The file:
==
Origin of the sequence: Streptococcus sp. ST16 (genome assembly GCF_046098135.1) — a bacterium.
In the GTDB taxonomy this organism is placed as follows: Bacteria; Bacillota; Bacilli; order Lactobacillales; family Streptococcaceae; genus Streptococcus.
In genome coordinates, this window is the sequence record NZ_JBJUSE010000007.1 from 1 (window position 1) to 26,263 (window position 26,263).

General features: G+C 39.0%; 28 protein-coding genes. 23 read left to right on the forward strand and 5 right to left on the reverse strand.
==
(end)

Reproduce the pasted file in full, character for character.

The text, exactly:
Origin of the sequence: Streptococcus sp. ST16 (genome assembly GCF_046098135.1) — a bacterium.
In the GTDB taxonomy this organism is placed as follows: Bacteria; Bacillota; Bacilli; order Lactobacillales; family Streptococcaceae; genus Streptococcus.
In genome coordinates, this window is the sequence record NZ_JBJUSE010000007.1 from 1 (window position 1) to 26,263 (window position 26,263).

General features: G+C 39.0%; 28 protein-coding genes. 23 read left to right on the forward strand and 5 right to left on the reverse strand.